Apparently I am mal-informed and/or slightly ignorant of Texas' current events. But, unbeknownst to me until a few days ago, there are elections this month. Not a presidential election, God no. We have to suffer through a full and long year of presidential campaigning. Up for vote this month are 16 ballot propositions. This year’s Proposition 2 will allow the “Texas Higher Education Coordinating Board to issue bonds providing low-interest, low-fee student loans,” so says the TX Higher Education Coordinating Board’s propaganda sheet. Specifically, loans will have 6% interest and a six-month grace period with “income sensitive” repayment schedules.
Ideally, college should be accessible to most if not all individuals. There are many countries, as you may know, that have national universities where tuition is free. That’s right, FREE. Not thousands of dollars a semester, but free. Of course, when it comes to tuition, cheaper is better. But what are the downsides to proposition 2? If it were so easy to afford cheap loans, why start now? Reasonable student loans may increase college’s attractiveness but at what non-fiscal cost? Proposition 2 will not, purportedly, increase taxes. All responsibility rests with the borrower and not innocent bystanders. But proposition 2 runs the risk of annexing college and high school. Not actually, but theoretically. Education should be available and affordable for everyone; proposition 2 has its allure. Ideally: college matriculation and graduation increase; specialized job industry and employment increase. In summary, education should be less a matter of expense and accessibility and more a matter of necessity and desire. Graduating college students (the supposed leaders of tomorrow) shouldn’t start their careers the debt-laden burdens of society. No, that’s a paradox of American society.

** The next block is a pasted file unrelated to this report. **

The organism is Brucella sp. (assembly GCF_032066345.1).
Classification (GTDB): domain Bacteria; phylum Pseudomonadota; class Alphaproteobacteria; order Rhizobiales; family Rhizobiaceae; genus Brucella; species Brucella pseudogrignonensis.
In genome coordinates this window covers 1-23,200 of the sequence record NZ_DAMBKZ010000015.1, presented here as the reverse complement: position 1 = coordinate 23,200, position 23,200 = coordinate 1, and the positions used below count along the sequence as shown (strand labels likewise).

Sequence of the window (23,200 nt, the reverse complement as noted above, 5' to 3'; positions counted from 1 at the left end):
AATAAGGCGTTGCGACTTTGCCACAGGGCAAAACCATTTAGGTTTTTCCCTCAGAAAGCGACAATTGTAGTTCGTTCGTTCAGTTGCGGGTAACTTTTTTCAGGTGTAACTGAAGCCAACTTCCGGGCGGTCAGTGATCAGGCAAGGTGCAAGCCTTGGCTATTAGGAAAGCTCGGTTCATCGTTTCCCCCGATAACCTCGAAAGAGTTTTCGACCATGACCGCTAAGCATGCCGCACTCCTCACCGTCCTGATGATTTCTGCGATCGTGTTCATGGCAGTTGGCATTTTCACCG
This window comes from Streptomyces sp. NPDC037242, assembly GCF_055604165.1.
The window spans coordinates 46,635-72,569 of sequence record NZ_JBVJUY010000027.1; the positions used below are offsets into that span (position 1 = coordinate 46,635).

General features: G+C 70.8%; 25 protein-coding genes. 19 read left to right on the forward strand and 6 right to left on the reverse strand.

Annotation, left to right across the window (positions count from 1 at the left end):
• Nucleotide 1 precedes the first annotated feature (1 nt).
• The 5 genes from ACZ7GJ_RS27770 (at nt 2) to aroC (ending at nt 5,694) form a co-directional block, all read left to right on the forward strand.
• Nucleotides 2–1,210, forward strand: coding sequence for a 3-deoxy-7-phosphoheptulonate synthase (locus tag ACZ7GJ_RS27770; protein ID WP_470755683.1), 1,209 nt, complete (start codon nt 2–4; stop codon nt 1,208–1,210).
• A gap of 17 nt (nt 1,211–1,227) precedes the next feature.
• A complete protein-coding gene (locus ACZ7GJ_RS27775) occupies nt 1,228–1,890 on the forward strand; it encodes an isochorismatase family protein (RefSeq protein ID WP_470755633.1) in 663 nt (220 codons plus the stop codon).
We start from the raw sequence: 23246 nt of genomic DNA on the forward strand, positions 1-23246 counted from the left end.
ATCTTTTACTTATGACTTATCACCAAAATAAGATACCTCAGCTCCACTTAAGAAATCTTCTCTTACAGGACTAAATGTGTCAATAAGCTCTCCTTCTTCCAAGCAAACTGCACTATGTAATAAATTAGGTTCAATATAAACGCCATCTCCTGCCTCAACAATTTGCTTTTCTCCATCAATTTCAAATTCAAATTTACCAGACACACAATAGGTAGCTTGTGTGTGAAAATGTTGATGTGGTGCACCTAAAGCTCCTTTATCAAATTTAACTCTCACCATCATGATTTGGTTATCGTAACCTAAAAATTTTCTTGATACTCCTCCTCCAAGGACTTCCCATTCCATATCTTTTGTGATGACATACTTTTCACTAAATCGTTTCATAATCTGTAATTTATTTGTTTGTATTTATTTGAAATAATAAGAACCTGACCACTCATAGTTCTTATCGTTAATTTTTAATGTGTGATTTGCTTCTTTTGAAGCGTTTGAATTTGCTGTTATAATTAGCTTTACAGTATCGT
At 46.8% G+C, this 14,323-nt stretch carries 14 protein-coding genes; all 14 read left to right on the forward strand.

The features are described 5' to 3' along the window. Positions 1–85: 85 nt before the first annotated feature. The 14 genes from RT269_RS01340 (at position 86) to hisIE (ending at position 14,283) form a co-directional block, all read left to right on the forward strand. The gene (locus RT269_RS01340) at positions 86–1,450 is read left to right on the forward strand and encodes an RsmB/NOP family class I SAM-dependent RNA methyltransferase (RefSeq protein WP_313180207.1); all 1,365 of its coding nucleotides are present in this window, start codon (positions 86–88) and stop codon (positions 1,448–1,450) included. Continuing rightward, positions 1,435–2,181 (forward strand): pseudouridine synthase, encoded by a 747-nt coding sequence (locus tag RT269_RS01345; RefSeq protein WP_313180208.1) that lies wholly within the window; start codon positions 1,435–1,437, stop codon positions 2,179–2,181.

Reference: In the Pink Texas blog: http://www.inthepinktexas.com/2007/10/22/come-on-down-to-crazy-tex%e2%80%99s-for-low-interest-student-loans/